Tue, Aug 30, 2016
A A A
Welcome Guest
Free Trial RSS
Get FREE trial access to our award winning publications
Private Equity Strategies

SEC Hammers Private Equity Fund Manager

Friday, March 22, 2013

By: Jay Gould, Partner, Pillsbury Law

Last month, the Securities and Exchange Commission (the “SEC”), published its examination priorities for 2013. As we suggested in our Blog posting at that time, the SEC is fixated on examining and bringing enforcement against its newest class of investment adviser – managers of private equity funds. Fast forward four weeks, and we should not be surprised to see that the SEC is doing what they said they would do. Today, the SEC charged two investment advisers at Oppenheimer & Co. with misleading investors about the valuation policies and performance of a private equity fund of funds they manage.

The SEC investigation alleged that Oppenheimer Asset Management and Oppenheimer Alternative Investment Management disseminated misleading quarterly reports and marketing materials, which stated that the Oppenheimer Global Resource Private Equity Fund I L.P.’s holdings of other private equity funds were valued “based on the underlying managers’ estimated values.” The SEC, however, claimed that the portfolio manager of the Oppenheimer fund actually valued the Oppenheimer fund’s largest investment at a significant markup to the underlying fund manager’s estimated value, a change that made the performance of the Oppenheimer fund appear significantly better as measured by its internal rate of return. As part of the Order entered by the SEC, and without admitting or denying the regulator’s allegations, Oppenheimer agreed to pay more than $2.8 million to settle the SEC’s charges and an additional $132,421 to the Massachusetts Attorney General’s office.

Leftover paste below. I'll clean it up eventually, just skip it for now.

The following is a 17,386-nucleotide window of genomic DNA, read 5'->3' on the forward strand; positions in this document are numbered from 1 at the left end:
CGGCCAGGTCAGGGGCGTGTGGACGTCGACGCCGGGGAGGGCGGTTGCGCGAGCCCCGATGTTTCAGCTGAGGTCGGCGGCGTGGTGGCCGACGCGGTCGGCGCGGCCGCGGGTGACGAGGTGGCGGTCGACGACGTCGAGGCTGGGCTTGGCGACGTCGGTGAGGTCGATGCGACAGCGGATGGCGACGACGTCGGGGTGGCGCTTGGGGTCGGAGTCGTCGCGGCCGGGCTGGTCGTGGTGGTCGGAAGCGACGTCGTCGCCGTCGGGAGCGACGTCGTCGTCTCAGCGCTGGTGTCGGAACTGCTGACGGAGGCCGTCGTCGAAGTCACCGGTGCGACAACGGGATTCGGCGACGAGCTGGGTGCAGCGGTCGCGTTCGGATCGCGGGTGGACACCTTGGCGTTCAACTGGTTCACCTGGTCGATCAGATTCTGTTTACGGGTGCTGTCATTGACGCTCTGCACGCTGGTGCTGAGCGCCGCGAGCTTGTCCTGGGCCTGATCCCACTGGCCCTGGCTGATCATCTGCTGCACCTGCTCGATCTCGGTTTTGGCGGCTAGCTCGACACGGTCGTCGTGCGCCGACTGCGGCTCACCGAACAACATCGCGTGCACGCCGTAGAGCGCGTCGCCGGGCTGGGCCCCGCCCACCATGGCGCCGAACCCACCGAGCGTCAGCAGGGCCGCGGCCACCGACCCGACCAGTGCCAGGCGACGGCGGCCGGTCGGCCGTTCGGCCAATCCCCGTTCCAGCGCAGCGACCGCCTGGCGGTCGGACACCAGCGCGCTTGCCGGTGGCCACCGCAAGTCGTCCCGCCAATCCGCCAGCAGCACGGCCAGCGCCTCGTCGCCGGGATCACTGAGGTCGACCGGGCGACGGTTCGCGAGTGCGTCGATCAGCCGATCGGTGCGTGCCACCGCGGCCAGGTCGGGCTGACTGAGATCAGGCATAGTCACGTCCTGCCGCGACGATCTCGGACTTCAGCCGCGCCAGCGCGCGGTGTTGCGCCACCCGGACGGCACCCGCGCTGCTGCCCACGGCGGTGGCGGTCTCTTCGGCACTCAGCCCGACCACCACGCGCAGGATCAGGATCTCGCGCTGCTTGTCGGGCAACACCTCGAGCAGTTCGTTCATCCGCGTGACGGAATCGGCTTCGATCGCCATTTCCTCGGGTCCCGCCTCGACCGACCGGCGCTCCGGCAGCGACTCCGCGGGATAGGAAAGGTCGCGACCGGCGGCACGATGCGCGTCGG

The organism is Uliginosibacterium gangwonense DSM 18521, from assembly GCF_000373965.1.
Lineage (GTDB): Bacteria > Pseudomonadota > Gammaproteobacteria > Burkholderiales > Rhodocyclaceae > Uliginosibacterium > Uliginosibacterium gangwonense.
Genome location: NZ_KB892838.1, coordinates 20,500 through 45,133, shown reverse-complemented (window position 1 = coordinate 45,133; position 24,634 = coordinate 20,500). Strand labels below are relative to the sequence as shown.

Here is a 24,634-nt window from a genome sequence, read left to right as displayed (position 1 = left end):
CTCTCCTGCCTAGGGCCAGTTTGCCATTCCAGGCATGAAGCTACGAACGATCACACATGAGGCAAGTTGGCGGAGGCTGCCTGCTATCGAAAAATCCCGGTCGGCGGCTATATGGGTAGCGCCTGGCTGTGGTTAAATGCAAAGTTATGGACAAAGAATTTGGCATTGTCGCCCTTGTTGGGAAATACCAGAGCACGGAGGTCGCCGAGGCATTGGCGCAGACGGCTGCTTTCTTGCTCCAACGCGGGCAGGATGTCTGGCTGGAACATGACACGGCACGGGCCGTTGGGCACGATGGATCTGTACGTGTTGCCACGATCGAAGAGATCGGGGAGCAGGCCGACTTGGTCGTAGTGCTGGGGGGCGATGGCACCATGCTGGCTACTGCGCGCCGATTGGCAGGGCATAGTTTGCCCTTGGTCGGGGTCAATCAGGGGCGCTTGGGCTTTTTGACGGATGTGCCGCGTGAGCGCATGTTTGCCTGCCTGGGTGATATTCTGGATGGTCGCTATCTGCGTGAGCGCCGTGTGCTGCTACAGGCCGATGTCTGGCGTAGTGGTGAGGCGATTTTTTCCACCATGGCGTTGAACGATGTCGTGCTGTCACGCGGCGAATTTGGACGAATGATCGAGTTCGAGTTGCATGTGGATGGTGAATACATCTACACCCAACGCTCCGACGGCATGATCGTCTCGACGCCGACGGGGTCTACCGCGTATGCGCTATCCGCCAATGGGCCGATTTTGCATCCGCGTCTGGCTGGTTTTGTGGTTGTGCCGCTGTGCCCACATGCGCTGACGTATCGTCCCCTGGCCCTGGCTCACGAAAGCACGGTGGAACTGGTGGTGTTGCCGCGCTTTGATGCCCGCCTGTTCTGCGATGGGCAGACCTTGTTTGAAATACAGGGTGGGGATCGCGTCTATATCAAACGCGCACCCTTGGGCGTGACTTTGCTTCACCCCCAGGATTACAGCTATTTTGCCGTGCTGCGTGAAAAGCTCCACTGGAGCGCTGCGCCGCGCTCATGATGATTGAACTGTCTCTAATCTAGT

In its press release, the SEC reiterated its focus on the valuation process, the use of valuations to calculate fees and communicating such valuations to investors and to potential investors for purposes of raising capital. The SEC’s order also claimed that Oppenheimer Asset Management’s written policies and procedures were not reasonably designed to ensure that valuations provided to prospective and existing investors were presented in a manner consistent with written representations to investors and prospective investors. This claim gave rise to an alleged violation of Rule 206(4)-8 (among other rules and statutes) under the Investment Advisers Act of 1940, as amended (the “Advisers Act”), the rule that the SEC passed after the Goldstein case permitted many funds to de-register as investment advisers from the SEC.

This case illustrates the new regulatory landscape for private equity fund managers. Many private equity fund managers have not dedicated the time and resources to bringing their organizations in line with the fiduciary driven rules under the Advisers Act. Many of these managers have not implemented the compliance policies and procedures required by the Advisers Act, nor have their Chief Compliance Officers been empowered to enforce such compliance policies and procedures when adopted. Much of this oversight goes to the fact that many private equity fund managers do not have a history of being a regulated entity nor have they actively sought out regulatory counsel in their typical business dealings. Private equity fund managers generally use outside counsel to advise them on their transactional or “deal” work and they often do not receive the advice that a regulated firm needs in order to meet its regulatory obligations. Oppenheimer serves notice that failing to meet these regulatory obligations can have dire consequences.